War through the eyes of children

Refugees at Budapest Railway Station demonstrate against the cancellation of trains that go to Austria and Germany. Thousands of mostly Syrian refugees are standed at Budapest Railway Station because the Hungarian Government has cancelled all international railway services.
Refugees at Budapest Railway Station demonstrate against the cancellation of trains that go to Austria and Germany. Thousands of mostly Syrian refugees are standed at Budapest Railway Station because the Hungarian Government has cancelled all international railway services.

Some of the most disturbing, yet most powerful stories of war are those seen through the eyes of children.

A film-maker and writer from Galashiels is hoping to bring these images and tales together by developing a children’s war museum.

A young family, with a young boy crying upset at the weather conditions which were miserable. Refugees at the UNHCR Registration centre in Gegeliya , wait to board a train in the pouring rain, a train that will take them to the Serbian border with Macedonia. The refugees had to wait in the pouring rain. The boarding was chaotic as it poured down with heavy rain. Refugees at Gevgelija Border Crossing Macedonian Side.

A young family, with a young boy crying upset at the weather conditions which were miserable. Refugees at the UNHCR Registration centre in Gegeliya , wait to board a train in the pouring rain, a train that will take them to the Serbian border with Macedonia. The refugees had to wait in the pouring rain. The boarding was chaotic as it poured down with heavy rain. Refugees at Gevgelija Border Crossing Macedonian Side.

It’s an idea 51-year-old Brian Devlin has been working on for years, and he has spent a considerable amount of time and money putting together possible exhibits.

And now, he’s ready to test the water, by putting together a small exhibition of art and photography from the Syrian conflict.

He told us: “I want to present children’s experience of war through their own voices and creativity.

“The thing about children’s war stories is that there is a lot of anger there. It’s also inspiring to see how children react to these events and how they adapt to it as well.

“The Syrian revolution was started by young students in Daraa who wrote graffiti against Assad on the walls of their school.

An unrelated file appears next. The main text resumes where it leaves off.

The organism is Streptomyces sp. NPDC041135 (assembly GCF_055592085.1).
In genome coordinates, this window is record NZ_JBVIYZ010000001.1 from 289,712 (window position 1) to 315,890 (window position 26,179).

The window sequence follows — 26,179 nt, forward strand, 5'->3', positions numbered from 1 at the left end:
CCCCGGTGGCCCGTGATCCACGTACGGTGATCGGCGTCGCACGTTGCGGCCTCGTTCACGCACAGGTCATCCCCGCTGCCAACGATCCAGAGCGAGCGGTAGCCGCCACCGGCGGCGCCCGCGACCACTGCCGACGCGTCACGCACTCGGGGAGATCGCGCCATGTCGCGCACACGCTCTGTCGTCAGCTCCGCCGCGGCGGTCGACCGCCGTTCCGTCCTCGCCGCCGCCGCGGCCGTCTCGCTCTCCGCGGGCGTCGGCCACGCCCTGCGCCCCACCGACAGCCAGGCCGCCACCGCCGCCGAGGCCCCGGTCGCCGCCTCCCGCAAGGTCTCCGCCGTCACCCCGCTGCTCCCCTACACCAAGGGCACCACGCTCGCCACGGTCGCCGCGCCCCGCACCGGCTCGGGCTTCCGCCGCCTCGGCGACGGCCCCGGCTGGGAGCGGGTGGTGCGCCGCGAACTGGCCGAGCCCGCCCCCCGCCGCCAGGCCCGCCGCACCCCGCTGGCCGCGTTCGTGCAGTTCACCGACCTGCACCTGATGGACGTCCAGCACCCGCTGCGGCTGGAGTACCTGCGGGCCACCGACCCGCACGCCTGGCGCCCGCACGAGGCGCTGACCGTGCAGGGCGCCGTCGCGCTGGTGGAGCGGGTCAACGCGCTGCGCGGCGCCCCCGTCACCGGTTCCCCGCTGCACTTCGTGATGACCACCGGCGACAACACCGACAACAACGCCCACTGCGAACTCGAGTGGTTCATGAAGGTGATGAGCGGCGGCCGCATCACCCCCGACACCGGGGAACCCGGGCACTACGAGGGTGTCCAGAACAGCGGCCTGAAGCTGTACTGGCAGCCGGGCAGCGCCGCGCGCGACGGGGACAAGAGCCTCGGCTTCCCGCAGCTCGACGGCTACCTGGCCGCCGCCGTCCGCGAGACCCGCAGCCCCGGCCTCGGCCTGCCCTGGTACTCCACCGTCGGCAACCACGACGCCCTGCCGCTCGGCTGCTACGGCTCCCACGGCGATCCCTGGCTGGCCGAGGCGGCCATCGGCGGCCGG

“Their parents led protests in the city after their sons were arrested and tortured, which spread across the country.

“Children and young people have played a really important role in the revolution.”

The exhibition, which takes place in Trinity Church in Galashiels from August 27 to September 1.

It includes photographs of the Syrian refugees’ journey across Europe in 2015 by Antonio Olmos, a freelance photo journalist.

Another of the displays is from Young Lens, a group of young activists from across Syria who have documented the affects of the war in towns and cities across the country since the start of the revolution in 2011.

Another group, Humans of Syria, are creating profiles of internally displaced Syrians. The project enables children and young people to talk about their lives and their hopes for the future.

Brian added: “We are particularly hoping to highlight the story of the detainees who have disappeared in to Assad’s prisons by showing a series of documentary films.

“There are also two films which present different perspectives on the Syrian revolution in Homs and Aleppo.”

He also hopes to be able to bring some of the work from a group called The Creative Memory of the Syrian Revolution to Britain.

That vast collection of writings, images, cartoons, paintings and even music, can be viewed online at https://creativememory.org

Brian also hopes to show photographs from Operation Caesar at the Scottish Parliament soon. Caesar was a military photographer who has documented the torture of detainees which he sent to opposition groups.